The GameCube was the first Nintendo console to lack a launch title that starred Mario as the protagonist.
Nintendo had once patented and developed a prototype motion controller for the GameCube; this controller went so far into development that game developer Factor 5 experimented with them for potential use in their launch titles.
There exists a GameCube Service Disk that was used by the Nintendo World Class Service to test and diagnose problems with the console and peripherals. It is assumed that once Nintendo retired the World Class Service, they took back the disks and destroyed them, which would explain why there are very few ever found.

This disk contains a fair amount of unused content, from unused sounds and unused test pictures to stereoscopic 3D test pictures.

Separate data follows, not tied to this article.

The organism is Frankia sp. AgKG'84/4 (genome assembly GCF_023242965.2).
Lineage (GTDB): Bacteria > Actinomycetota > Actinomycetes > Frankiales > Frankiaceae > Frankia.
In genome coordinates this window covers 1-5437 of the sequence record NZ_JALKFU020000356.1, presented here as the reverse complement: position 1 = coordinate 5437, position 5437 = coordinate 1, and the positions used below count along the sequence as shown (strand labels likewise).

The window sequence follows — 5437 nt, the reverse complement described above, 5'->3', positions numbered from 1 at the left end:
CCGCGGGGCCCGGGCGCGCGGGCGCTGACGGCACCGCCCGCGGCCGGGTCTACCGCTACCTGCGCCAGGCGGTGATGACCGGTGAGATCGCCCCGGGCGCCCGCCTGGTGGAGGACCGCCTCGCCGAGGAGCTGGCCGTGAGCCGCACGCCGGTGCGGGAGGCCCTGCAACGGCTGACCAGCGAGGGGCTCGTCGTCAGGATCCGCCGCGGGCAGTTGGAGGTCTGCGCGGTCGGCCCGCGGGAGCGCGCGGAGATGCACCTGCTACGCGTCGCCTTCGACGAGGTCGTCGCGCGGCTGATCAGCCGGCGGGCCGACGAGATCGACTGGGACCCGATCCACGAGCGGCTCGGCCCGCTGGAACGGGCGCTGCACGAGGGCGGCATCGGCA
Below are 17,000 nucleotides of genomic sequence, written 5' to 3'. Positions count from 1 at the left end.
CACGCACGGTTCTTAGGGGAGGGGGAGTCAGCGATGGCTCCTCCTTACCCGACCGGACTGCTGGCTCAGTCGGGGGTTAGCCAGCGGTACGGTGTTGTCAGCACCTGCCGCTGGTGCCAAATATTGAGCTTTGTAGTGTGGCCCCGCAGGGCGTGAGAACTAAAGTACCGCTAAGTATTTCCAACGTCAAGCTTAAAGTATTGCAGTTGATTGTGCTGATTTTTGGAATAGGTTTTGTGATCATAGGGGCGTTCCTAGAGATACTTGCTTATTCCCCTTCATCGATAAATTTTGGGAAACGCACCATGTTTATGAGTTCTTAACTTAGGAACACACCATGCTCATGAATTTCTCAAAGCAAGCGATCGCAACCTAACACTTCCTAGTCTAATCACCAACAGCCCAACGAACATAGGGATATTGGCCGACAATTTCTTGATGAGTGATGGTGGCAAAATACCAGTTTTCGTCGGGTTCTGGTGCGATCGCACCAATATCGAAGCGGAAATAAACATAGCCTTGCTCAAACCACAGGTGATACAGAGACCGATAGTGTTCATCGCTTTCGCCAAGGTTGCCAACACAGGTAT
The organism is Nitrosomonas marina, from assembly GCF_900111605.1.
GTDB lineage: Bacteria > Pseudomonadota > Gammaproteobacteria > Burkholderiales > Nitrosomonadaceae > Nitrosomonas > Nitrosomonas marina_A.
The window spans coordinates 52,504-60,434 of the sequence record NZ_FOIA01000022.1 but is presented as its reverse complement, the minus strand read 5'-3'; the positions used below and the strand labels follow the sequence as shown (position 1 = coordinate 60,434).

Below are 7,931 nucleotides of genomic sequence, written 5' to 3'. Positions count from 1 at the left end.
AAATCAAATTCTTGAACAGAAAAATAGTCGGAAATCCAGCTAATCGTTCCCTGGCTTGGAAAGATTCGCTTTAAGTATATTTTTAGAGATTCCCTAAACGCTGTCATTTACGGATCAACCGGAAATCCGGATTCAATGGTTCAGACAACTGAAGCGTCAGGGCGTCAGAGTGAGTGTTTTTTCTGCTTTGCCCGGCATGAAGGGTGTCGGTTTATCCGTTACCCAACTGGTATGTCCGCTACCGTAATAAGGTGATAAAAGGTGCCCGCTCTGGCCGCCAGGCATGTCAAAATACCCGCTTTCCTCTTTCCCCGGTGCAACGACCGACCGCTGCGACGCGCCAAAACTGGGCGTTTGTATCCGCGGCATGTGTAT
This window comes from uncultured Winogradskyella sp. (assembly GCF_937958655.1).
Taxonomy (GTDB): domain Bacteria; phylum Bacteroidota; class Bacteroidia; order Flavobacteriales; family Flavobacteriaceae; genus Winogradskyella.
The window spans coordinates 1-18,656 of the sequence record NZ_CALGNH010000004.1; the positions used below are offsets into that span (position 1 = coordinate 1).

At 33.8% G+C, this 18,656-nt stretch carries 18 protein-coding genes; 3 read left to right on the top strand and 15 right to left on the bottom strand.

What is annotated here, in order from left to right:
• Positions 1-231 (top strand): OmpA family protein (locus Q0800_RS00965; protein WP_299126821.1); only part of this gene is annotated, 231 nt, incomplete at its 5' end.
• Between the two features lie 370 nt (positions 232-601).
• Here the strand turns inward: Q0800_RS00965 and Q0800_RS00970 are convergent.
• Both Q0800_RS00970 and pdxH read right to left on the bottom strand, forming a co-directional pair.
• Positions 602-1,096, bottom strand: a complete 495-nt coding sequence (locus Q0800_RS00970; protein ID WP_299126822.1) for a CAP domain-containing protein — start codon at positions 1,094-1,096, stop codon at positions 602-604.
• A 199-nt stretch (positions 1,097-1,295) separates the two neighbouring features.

Attachment The Panasonic Q was a version of the Nintendo GameCube that had the ability to play DVDs, audio CDs, and MP3s. The console ceased production after two years and only sold 100,000 units. One cause of the console's failure was that it was actually cheaper to buy a GameCube and a DVD Player separately.
Attachment The GameCube controller's design possibly originated from a prototype controller for the Virtual Boy. They were both purple, and had a similar shape.
keyboard_double_arrow_leftFirst keyboard_arrow_leftPrev Page 1 of 2 Nextkeyboard_arrow_right Lastkeyboard_double_arrow_right